First post, by radiounix
No, I'm serious. The PC speaker is inherently a limited, primitive means of reproducing audio. But much of the pain of PC speaker sound comes from the physical drivers used to reproduce the sound. In most laptops and in many newer desktops, the PC speaker is a literal piezo buzzer better suited to an alarm clock or smoke detector. They have a harsh, ear-piercing tone and very poor fidelity. Speech and other digital audio is barely intelligible when played through them. If you're lucky, and have an older desktop, it's still just a 2" paper cone speaker -- the cheap kind like used in old AM pocket transistor radios. These start rolling off around 500hz and often have a lot of distortion, resulting in a thin and harsh sound.
A modern laptop speaker is likely to fit in place of the piezo in even a cramped laptop. They make some really small ones, though the smallest will probably sound thin. For a desktop, options abound -- you could make the PC speaker quieter by choosing an inefficient speaker with a rubber surround -- which will also give you a deeper sound. If you play PC booters or CGA titles with no sound option, wire in a switch so you can mute the speaker at will.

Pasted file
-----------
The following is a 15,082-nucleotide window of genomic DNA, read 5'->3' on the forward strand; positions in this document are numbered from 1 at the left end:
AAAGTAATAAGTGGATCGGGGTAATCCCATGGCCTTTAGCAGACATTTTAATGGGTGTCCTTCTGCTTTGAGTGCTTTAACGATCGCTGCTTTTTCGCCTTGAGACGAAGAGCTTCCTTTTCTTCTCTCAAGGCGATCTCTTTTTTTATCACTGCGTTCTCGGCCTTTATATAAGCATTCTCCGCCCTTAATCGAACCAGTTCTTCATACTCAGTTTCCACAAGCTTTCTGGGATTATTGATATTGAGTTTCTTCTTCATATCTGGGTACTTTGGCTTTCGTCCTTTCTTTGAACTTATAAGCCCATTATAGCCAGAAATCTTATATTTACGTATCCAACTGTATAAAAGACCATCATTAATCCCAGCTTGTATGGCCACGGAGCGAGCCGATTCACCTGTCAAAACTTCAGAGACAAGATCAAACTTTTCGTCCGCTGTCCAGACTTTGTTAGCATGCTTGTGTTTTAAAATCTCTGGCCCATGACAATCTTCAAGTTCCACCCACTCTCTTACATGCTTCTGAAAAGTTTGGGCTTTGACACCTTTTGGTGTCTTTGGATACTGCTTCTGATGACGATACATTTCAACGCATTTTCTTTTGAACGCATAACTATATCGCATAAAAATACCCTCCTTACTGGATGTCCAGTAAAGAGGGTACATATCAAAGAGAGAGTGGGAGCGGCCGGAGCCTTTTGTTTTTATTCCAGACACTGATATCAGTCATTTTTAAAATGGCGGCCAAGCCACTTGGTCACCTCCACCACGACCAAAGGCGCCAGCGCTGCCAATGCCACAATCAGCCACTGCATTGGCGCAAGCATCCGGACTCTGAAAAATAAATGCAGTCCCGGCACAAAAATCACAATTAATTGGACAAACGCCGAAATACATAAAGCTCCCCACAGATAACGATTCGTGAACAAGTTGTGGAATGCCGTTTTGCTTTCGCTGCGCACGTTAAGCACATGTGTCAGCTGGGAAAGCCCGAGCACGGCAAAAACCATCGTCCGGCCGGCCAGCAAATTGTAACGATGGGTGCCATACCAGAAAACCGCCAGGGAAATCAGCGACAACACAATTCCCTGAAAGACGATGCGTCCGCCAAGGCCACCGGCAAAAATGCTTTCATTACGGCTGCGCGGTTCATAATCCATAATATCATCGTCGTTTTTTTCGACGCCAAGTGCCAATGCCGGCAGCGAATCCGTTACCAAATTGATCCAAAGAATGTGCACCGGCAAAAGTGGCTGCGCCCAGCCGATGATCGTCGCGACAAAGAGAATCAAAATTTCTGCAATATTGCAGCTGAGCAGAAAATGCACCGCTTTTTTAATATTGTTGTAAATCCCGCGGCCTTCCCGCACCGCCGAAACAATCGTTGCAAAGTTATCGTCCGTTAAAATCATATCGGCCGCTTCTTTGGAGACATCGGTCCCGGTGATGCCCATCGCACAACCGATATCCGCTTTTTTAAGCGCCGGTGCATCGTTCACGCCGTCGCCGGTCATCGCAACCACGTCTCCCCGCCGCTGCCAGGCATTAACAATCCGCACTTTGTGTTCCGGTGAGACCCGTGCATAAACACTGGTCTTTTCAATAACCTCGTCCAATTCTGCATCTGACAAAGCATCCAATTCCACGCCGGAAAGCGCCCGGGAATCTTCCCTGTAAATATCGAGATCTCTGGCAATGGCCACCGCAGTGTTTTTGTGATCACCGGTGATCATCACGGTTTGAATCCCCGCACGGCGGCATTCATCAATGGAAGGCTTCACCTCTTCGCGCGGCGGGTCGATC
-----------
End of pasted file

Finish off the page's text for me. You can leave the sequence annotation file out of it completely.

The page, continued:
This isn't just splitting hairs. I put a surplus laptop speaker in my 486 notebook and it's now able to play WAV files in Windows with fidelity approaching that of a basic Covox clone. Ditto for mod trackers with PC speaker output. Trash PC speaker sound still sounds primitive, but games like Jazz Jackrabbit actually sound okay with the effects on. Not like a Soundblaster, but good enough to leave on. And early CGA titles still sound obnoxious, but they're no longer like nails on a chalkboard harsh.